Happiness Begets Happiness; And What it Means for Conflict Resolution

25
Nov
Nick

Happiness-begets-happiness

Have you ever noticed that happy people are considerably more likely to behave in a way that makes other people happy as well?

Maybe it is obvious, but I only realised recently how true it really is. If I think of people who lead fulfilling, balanced, and happy lives, they behave with more kindness towards me (and others) compared to those who do not. This may show in terms of politeness, less aggression, or in compassion for others (e.g. by donating money for a good cause).

What’s more, happiness does not only seem to be a possible reason (among others) for people to behave well socially, but a certain level of happiness, contentment, and satisfaction is actually a prerequisite for a happiness-spreading behaviour.1 For example, I cannot think of somebody who is significantly unhappy and still spreads happiness on a consistent basis to those he or she meets. Do you know such a case?

What is the reason for this? Is happiness-spreading behaviour a “luxury” we can only afford once we have our own house in order? Or do we perhaps not “grant” others happiness if we are not happy ourselves because we envy them?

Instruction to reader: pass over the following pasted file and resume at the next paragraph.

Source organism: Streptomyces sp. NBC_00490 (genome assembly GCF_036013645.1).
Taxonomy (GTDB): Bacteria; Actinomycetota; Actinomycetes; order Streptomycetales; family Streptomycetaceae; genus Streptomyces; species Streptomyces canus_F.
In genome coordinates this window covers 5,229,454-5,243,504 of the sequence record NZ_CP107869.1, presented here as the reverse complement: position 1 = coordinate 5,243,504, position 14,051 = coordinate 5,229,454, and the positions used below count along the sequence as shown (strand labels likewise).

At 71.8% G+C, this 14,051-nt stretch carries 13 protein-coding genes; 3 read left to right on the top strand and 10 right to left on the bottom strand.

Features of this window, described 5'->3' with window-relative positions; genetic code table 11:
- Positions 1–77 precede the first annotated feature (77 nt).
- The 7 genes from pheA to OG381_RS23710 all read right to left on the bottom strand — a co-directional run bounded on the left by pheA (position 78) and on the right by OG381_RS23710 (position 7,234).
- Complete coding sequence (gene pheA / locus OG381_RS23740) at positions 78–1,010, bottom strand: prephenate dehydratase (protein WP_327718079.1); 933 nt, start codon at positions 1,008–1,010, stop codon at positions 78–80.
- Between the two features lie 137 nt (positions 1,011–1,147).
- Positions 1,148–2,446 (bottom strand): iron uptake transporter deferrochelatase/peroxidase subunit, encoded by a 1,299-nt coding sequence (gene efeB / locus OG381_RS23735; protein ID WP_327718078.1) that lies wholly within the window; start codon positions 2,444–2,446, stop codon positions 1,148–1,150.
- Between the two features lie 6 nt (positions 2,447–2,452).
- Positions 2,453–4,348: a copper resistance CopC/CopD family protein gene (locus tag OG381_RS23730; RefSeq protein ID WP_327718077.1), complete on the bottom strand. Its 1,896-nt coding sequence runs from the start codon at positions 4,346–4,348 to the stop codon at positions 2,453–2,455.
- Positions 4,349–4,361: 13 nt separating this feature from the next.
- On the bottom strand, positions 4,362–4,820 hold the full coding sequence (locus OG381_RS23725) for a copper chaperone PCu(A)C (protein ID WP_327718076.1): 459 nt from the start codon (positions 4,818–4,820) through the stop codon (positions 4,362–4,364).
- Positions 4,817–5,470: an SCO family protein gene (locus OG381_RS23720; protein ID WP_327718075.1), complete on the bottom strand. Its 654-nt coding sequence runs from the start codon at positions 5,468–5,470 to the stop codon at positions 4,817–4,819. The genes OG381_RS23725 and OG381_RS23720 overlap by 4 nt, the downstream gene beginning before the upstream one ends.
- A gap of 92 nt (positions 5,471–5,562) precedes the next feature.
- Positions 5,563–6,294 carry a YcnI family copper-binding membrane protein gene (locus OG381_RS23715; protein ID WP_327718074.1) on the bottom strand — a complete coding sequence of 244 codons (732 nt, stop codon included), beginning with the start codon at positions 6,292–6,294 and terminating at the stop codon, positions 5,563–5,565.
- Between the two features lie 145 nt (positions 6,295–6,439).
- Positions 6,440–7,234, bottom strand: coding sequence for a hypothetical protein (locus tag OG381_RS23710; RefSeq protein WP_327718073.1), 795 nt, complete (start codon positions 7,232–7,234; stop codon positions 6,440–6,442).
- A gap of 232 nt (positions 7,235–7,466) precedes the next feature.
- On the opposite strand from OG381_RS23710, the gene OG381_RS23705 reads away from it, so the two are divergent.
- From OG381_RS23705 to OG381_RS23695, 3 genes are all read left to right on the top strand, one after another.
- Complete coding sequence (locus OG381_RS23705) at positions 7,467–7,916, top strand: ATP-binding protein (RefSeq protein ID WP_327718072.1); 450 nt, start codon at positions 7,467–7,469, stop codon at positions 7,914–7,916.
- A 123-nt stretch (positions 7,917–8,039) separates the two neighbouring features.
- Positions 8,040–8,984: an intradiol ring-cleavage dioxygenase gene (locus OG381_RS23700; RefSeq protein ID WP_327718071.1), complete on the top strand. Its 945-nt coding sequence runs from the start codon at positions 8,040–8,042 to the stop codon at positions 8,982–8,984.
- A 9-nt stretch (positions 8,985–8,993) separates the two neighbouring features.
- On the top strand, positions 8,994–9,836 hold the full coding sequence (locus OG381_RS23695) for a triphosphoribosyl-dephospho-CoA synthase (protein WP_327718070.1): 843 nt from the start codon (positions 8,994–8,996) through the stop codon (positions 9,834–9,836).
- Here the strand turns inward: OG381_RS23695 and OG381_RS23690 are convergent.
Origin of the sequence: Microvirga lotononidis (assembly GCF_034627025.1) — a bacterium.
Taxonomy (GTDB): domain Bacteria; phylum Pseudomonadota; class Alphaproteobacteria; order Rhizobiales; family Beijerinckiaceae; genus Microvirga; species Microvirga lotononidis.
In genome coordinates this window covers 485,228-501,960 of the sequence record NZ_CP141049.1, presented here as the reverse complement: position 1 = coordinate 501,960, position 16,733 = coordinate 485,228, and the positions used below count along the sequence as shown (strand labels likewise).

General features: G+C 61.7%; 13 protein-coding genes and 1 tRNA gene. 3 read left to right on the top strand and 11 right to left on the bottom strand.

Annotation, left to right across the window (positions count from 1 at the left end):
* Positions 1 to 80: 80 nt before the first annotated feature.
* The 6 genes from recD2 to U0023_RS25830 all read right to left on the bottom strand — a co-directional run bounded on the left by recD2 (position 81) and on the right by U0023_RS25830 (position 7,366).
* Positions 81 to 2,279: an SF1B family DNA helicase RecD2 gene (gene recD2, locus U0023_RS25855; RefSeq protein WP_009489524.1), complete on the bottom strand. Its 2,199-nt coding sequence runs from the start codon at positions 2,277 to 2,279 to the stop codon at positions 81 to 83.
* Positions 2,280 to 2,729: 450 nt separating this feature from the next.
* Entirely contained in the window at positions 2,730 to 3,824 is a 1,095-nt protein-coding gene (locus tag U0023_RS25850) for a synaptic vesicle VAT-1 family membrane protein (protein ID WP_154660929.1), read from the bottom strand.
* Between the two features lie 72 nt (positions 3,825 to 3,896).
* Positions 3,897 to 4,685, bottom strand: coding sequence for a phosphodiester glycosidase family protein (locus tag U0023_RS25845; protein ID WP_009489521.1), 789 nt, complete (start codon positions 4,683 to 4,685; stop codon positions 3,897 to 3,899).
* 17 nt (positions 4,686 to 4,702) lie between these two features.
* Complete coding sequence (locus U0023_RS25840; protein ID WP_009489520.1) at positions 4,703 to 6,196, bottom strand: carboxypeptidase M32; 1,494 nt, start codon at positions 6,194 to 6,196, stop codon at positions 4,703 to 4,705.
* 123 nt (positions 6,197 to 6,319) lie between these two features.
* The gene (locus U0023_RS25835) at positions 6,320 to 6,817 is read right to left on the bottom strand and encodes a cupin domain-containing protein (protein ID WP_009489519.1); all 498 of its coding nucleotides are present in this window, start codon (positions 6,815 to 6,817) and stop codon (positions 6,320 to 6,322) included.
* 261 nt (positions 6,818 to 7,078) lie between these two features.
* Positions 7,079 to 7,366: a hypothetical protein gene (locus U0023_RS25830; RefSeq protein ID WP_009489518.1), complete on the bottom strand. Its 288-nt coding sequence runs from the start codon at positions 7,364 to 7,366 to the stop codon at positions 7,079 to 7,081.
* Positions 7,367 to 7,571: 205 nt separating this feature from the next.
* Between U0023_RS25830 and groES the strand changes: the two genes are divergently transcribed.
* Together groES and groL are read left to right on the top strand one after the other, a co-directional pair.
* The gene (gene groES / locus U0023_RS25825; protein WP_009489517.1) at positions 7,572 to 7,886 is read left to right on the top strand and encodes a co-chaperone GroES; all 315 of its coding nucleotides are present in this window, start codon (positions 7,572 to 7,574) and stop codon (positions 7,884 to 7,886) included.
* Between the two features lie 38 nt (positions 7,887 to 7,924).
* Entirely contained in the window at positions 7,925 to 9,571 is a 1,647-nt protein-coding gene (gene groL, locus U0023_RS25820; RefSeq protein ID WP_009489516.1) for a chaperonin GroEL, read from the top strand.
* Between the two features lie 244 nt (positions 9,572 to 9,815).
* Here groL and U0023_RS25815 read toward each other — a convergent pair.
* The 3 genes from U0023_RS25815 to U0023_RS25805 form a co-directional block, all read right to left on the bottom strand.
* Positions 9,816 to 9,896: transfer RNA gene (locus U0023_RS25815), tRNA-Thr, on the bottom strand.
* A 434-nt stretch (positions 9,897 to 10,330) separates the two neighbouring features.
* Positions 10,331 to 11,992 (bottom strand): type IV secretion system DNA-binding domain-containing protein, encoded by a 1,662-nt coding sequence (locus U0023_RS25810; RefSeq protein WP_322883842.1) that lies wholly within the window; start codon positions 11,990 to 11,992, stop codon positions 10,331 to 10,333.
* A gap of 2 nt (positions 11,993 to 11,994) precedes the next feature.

Unhappiness Begets Unhappiness

Even stronger than “being happy” and “behaving in a way that spreads happiness”-relationship may be the one between its ugly brother pair: unhappy people seem to be much more likely to behave in a way that actively causes unhappiness. For example, this can be observed in many personal conflicts: somebody inflicts pain or suffering on the other party, leading to a need of retaliation, causing a negative downward spiral which is very difficult stop.

It is important to point out, however, that somebody’s initial unhappiness (leading to unsocial, or negative behaviour), was not necessarily caused by the party who is victimized. This may have been the case – and would be perceived as a stronger pain (with a stronger need for retaliation), as experiments showed2 – but it didn’t have to.

For example, when I behaved aggressively towards my colleagues at work recently, I discovered later that the underlying reason was a stomach pain, which I didn’t consciously realize at first. After identifying the real problem, and taking medicine, the pain diminished and so did my aggression towards my colleagues.